Curve fitting is always mentioned negatively in trading. This article takes the contrarian view and explains why curve fitting is good. Curve fitting is good in the sense that not all stocks can fit into a certain trading strategy or style.
If you are new to systematic trading, we recommend you have a look at our complete backtesting guide. This article assumes you have at least a basic knowledge of backtesting.
First, let’s start with explaining…..
What is curve fitting?
Curve fitting is the process of optimizing the parameters of a trading strategy to fit the historical data. This can be done by manually adjusting the parameters or by using an optimization algorithm.
The problem with curve fitting is that it can lead to overfitting. Overfitting is when a strategy performs well on historical data but poorly on new data. This is because the strategy has been optimized to fit the specific noise in the historical data, rather than the true underlying market dynamics.
Curve fitting is likely to happen the more parameters you put into the strategy. The more parameters, the more likely the strategy won’t adapt to future data. As a general rule, a trading strategy is more likely to survive the simper it is. Complex strategies are very unlikely to last for long.
Unfortunately, all backtesting is partially curve-fitting, because history rarely repeats itself.
If you are worried about curve fitting, you might want to either run out of sample tests, run walk-forward analyses, or better, run your strategies live in a demo account for many months as an incubation period. We recommend reading our article called out of sample backtesting.
When curve fitting is good – an example
However, we have been using curve-fitted trading strategies with success for a long time. In this section, we’ll give you an example of how we did curve fitting when we were systematic and automated day traders from 2001 until 2018.
This is what we did for a stock trading strategy (trading multiple stock tickers, for example, the whole universe on NYSE but using filters for size, volatility, volume, etc.):
- Define a trading strategy with specific trading rules.
- Backtest the strategy on a wide range of listed stocks.
- Pick the stocks that have worked well over the last N years, for example, 5 years. Test those stocks going forward.
- Is there a pattern? Are there groups of stocks that have performed badly?
- Exclude sectors/groups performing poorly.
- We excluded all stocks that performed poorly.
- Rinse and repeat quarterly, semi-annually, or annually (we did quarterly).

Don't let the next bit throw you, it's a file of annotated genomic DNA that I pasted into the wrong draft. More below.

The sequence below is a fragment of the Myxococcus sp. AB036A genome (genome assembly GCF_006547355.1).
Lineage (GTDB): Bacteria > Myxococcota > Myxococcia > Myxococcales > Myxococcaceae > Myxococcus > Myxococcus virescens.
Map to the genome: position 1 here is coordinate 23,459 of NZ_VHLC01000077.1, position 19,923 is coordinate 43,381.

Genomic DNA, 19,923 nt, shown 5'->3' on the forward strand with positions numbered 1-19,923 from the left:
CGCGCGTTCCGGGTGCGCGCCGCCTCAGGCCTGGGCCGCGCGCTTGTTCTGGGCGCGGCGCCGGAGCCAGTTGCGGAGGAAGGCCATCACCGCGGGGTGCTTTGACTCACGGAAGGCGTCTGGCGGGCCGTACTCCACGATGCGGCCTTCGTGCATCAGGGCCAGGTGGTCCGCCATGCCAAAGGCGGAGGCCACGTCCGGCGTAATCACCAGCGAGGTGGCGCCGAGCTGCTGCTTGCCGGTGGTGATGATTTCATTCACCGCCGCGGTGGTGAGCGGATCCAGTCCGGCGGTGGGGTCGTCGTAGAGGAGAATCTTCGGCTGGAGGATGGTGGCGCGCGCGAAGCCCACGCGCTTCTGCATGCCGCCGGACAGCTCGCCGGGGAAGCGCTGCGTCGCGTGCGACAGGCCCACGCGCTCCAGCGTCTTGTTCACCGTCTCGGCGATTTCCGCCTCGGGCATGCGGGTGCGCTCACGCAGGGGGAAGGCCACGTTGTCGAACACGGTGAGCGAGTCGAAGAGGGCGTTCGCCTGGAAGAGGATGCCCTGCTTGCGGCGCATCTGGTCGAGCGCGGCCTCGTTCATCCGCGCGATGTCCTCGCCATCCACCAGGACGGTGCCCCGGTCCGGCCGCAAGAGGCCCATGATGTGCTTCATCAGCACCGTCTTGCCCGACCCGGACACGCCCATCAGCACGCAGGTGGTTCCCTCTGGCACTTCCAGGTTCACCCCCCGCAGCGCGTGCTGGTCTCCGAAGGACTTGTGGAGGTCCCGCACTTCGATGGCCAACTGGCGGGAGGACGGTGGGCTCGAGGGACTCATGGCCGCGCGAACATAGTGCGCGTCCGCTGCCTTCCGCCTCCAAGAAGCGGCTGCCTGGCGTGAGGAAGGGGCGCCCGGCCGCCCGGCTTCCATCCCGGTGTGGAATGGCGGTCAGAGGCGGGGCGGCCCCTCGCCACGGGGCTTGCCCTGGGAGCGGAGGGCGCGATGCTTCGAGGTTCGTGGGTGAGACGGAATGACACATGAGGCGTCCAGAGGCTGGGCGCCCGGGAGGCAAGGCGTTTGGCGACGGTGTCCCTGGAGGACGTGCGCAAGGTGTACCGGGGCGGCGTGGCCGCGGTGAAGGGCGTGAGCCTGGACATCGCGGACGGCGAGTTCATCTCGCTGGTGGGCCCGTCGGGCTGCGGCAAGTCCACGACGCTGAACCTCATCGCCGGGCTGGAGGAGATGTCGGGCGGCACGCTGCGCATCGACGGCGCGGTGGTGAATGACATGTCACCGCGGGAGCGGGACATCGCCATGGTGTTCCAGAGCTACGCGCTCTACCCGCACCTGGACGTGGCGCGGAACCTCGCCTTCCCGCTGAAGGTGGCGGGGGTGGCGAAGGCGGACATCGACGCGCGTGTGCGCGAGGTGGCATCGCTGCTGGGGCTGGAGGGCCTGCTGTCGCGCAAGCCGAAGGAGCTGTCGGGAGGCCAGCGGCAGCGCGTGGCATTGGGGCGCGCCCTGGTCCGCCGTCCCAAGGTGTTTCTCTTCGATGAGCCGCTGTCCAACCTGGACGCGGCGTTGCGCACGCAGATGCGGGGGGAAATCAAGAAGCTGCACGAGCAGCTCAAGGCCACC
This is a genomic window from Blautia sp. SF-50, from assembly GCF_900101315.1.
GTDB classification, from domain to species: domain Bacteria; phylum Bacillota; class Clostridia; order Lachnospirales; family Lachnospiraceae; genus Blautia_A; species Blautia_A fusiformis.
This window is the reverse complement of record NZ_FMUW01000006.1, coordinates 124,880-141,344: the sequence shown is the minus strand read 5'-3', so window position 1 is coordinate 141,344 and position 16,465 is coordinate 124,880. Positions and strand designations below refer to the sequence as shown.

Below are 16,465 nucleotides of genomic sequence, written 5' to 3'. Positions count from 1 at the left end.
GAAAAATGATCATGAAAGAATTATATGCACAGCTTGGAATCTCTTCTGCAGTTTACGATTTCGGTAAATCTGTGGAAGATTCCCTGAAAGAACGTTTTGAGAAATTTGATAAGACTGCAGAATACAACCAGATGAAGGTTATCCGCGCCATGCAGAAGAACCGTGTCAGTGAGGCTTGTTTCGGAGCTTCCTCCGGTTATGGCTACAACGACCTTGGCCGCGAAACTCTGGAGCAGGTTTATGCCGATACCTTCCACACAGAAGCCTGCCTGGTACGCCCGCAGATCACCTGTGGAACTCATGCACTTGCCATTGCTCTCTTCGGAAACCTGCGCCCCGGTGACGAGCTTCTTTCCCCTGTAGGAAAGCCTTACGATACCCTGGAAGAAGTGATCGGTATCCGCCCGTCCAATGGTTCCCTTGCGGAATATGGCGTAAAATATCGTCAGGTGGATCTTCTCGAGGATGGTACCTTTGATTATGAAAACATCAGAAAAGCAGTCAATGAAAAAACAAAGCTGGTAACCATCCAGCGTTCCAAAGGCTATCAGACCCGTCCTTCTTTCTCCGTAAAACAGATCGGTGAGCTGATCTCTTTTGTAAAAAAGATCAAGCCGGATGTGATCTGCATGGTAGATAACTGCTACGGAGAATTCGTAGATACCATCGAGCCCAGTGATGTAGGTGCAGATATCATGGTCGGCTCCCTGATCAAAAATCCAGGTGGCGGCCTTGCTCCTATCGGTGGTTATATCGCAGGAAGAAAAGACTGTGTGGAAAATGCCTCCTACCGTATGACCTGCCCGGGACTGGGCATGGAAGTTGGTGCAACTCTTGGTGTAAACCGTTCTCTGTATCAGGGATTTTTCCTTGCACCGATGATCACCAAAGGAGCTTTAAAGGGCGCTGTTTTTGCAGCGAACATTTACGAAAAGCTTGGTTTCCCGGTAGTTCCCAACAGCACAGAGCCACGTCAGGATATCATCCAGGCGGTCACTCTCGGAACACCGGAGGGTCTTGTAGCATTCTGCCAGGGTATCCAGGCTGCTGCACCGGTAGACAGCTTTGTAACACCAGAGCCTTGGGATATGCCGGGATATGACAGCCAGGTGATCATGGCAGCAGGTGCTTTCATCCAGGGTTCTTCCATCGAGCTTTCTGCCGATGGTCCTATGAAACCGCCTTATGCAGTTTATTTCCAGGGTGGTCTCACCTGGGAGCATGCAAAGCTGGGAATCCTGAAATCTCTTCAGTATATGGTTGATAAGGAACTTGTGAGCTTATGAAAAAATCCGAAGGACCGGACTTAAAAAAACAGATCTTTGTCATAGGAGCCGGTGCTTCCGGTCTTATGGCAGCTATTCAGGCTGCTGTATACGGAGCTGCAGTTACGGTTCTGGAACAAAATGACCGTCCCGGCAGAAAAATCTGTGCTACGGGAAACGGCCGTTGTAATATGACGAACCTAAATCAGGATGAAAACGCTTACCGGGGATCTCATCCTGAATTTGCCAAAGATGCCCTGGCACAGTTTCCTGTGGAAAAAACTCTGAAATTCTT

This might not be a recipe for success for all traders, but it worked for us. And in our opinion, it makes sense. Please continue reading to better understand why.
Is Jim Simons curve fitting?
We are looking for patterns, and we might argue that if you reject 10 patterns but trade one, you are curve-fitting.
Can we argue that curve fitting is the edge? Look at what Jim Simons and his team have done in the Medallion fund. Jim Simons has multiple times said that they don’t ask why a strategy might work, they just trade it as long as it’s statistically significant.
We might argue this is curve fitting. After all, they test a vast number of hypotheses and scrap those that don’t work, and keep those that do work. If you backtest thousands of strategies you’ll be sure to find something by chance, simply because you backtest a lot.
Is curve fitting a trading edge?
What could be the deciding factors for including or excluding a stock? We list the two most obvious factors:
- Sectors or industries. Some sectors don’t work. Oil stocks and commodities are notoriously bad, in our opinion. But it might change over time. For example, REITS were good in the early 2000, but it all changed in 2007 when the financial crisis started coming in.
- Volatility: volatile stocks are not good. Of course, it depends on the type of strategy. We have always regarded the most boring stocks as the best one to trade. Volatile smallcap stocks have not made money since at least 1963!
Perhaps curve fitting is a trading edge in itself?
There are other factors we looked at, especially when we were day trading stocks, but we believe you’ll make some interesting discoveries yourself if you try this approach.
This is not a recommendation to make complex strategies. But you might consider giving the above approach a try. There are many reasons why a particular strategy might not work for certain stocks and vice versa, other stocks might behave differently.
To summarize, don’t expect a strategy to work on all stocks or all markets. Markets differ. But make sure you know what you are doing! This is a part of the backtesting process that is highly dependent on experience.
Disclaimer: Do your own backtesting.